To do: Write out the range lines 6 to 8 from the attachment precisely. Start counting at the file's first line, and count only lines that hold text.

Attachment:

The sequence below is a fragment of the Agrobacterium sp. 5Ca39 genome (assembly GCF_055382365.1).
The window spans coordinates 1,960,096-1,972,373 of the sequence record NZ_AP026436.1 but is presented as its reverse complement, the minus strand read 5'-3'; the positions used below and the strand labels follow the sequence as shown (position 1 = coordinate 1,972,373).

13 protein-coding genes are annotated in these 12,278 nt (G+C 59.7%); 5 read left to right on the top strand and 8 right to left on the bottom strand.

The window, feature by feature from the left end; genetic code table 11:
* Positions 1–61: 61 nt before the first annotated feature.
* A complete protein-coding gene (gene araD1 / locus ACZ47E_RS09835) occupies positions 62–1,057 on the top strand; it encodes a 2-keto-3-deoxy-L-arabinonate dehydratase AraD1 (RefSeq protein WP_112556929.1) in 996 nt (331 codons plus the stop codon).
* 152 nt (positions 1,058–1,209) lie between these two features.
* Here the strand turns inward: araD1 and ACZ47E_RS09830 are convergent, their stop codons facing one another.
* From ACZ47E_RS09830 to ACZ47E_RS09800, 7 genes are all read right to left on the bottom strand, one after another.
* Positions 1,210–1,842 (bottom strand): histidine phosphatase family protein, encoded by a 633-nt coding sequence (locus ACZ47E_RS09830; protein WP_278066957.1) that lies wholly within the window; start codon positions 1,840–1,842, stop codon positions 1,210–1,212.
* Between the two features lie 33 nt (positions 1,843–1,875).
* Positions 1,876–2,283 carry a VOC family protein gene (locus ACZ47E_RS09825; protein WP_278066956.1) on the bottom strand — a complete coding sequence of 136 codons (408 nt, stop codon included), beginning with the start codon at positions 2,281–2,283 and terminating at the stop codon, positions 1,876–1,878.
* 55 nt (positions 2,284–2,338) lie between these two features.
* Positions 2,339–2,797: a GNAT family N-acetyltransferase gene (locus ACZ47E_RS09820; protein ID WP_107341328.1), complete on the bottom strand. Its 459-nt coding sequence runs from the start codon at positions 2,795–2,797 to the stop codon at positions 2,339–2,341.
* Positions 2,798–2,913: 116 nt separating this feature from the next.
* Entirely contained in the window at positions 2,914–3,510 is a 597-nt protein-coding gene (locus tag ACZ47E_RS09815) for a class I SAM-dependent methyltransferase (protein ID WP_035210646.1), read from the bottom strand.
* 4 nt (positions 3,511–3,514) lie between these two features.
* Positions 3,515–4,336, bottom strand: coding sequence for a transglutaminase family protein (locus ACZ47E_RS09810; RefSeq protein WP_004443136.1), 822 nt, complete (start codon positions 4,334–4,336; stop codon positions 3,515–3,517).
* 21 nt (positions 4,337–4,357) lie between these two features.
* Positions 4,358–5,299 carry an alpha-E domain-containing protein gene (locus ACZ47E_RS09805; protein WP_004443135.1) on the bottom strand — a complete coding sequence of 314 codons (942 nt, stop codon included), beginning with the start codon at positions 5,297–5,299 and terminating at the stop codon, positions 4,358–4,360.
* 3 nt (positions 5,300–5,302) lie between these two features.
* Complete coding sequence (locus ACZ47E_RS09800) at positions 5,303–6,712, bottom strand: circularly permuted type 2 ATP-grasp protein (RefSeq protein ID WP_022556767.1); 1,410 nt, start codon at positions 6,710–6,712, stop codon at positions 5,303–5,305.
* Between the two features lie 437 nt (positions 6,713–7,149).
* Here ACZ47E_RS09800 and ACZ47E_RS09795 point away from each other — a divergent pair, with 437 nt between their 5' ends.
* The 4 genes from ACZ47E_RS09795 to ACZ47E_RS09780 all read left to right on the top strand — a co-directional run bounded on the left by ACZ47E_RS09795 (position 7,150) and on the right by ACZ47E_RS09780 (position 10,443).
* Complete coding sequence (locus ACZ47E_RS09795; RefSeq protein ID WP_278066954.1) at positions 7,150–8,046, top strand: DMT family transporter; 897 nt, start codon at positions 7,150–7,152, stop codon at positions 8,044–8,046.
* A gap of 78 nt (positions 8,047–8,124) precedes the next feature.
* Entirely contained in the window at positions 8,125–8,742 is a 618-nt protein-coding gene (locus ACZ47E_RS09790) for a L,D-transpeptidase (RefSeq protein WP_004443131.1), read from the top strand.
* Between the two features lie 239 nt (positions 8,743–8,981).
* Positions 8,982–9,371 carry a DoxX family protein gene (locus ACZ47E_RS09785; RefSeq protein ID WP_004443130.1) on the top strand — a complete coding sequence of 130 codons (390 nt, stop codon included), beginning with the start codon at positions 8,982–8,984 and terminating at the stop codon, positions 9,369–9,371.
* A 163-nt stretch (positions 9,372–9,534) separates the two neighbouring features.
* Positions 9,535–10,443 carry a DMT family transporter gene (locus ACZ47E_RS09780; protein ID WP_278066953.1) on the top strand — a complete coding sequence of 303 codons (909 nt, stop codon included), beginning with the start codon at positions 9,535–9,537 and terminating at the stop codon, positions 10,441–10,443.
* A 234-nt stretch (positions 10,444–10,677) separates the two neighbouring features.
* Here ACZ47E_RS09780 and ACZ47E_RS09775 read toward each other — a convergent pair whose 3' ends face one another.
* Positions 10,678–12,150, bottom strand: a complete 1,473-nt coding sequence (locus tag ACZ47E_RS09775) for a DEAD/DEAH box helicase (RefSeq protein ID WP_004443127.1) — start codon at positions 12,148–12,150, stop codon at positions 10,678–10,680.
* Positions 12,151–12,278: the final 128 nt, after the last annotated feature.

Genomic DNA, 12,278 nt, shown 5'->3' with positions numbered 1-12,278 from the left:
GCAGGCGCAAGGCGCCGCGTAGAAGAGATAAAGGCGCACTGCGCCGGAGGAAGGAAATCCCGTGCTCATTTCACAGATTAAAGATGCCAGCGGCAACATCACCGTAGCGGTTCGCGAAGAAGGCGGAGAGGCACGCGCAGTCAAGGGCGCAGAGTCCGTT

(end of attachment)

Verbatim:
* A complete protein-coding gene (gene araD1 / locus ACZ47E_RS09835) occupies positions 62–1,057 on the top strand; it encodes a 2-keto-3-deoxy-L-arabinonate dehydratase AraD1 (RefSeq protein WP_112556929.1) in 996 nt (331 codons plus the stop codon).
* 152 nt (positions 1,058–1,209) lie between these two features.
* Here the strand turns inward: araD1 and ACZ47E_RS09830 are convergent, their stop codons facing one another.